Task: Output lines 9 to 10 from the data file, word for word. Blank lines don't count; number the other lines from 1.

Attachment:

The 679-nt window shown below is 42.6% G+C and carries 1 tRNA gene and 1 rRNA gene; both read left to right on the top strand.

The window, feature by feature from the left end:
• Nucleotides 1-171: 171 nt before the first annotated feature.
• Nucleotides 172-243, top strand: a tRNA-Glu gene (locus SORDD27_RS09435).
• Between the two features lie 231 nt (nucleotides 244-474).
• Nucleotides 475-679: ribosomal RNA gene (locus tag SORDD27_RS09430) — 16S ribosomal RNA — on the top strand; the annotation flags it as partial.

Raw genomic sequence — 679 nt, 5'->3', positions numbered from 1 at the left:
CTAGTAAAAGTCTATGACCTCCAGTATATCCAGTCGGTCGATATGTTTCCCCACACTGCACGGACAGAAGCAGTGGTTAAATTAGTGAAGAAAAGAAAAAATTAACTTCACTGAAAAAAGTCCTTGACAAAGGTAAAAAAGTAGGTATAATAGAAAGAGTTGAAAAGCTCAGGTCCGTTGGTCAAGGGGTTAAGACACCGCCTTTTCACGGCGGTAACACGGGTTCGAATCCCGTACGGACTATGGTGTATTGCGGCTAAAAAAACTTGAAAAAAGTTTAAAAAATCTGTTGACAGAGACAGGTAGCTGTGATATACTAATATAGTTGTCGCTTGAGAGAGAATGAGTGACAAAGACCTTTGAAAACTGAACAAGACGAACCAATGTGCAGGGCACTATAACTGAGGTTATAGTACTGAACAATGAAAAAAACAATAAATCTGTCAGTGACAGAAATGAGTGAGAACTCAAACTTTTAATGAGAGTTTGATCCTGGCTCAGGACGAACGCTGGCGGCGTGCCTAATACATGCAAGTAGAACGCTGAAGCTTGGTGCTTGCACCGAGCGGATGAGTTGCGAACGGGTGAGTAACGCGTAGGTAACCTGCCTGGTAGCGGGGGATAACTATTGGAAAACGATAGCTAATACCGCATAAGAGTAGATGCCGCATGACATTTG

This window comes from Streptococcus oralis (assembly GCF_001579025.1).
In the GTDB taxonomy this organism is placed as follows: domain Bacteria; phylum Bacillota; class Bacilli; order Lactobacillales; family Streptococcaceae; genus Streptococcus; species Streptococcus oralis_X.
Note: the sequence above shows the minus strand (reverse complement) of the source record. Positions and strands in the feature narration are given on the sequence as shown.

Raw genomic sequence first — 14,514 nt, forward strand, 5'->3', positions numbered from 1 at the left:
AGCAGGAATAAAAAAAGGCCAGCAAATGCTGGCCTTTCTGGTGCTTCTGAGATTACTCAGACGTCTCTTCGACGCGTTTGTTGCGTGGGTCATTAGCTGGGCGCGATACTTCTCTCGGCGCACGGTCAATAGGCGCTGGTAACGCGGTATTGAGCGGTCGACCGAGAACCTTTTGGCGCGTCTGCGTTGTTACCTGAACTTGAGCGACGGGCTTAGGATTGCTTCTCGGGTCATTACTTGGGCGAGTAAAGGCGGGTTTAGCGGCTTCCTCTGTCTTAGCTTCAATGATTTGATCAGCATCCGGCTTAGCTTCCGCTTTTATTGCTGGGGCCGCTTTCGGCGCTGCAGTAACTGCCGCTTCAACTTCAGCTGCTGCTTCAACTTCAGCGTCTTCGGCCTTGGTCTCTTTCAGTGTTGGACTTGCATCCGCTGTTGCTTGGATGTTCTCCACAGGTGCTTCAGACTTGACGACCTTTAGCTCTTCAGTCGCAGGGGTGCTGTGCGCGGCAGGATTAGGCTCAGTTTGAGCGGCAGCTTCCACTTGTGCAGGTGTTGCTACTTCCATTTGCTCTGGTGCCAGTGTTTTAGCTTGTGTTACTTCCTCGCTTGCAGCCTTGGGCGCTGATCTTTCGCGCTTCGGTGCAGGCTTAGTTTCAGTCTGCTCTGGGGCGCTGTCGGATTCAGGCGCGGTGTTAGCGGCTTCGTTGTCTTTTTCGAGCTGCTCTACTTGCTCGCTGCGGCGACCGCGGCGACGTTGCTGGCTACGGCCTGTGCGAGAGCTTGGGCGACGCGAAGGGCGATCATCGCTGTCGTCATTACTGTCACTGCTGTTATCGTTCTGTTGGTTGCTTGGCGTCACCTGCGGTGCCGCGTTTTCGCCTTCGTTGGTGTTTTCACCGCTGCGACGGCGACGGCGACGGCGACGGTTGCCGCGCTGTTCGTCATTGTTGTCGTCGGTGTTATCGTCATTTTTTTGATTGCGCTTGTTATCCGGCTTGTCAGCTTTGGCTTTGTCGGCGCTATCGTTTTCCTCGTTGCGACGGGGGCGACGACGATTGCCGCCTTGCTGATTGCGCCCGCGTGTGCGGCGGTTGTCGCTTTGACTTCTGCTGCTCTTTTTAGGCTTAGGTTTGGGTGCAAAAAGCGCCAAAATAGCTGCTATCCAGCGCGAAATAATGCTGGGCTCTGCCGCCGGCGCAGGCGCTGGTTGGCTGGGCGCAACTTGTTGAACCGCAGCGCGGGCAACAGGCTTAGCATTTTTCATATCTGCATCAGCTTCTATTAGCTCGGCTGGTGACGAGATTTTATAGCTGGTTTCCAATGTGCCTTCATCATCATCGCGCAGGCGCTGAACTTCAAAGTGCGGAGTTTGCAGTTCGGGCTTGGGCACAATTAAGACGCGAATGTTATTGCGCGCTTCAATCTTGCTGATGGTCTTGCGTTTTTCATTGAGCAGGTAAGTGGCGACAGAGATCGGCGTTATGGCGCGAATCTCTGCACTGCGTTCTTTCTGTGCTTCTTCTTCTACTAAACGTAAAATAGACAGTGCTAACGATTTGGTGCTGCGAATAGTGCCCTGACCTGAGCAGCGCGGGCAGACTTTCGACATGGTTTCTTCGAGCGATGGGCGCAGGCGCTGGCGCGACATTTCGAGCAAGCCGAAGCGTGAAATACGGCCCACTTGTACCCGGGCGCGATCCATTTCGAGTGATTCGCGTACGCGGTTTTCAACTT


This window comes from Streptococcus oralis (assembly GCF_001579025.1).
In the GTDB taxonomy this organism is placed as follows: domain Bacteria; phylum Bacillota; class Bacilli; order Lactobacillales; family Streptococcaceae; genus Streptococcus; species Streptococcus oralis_X.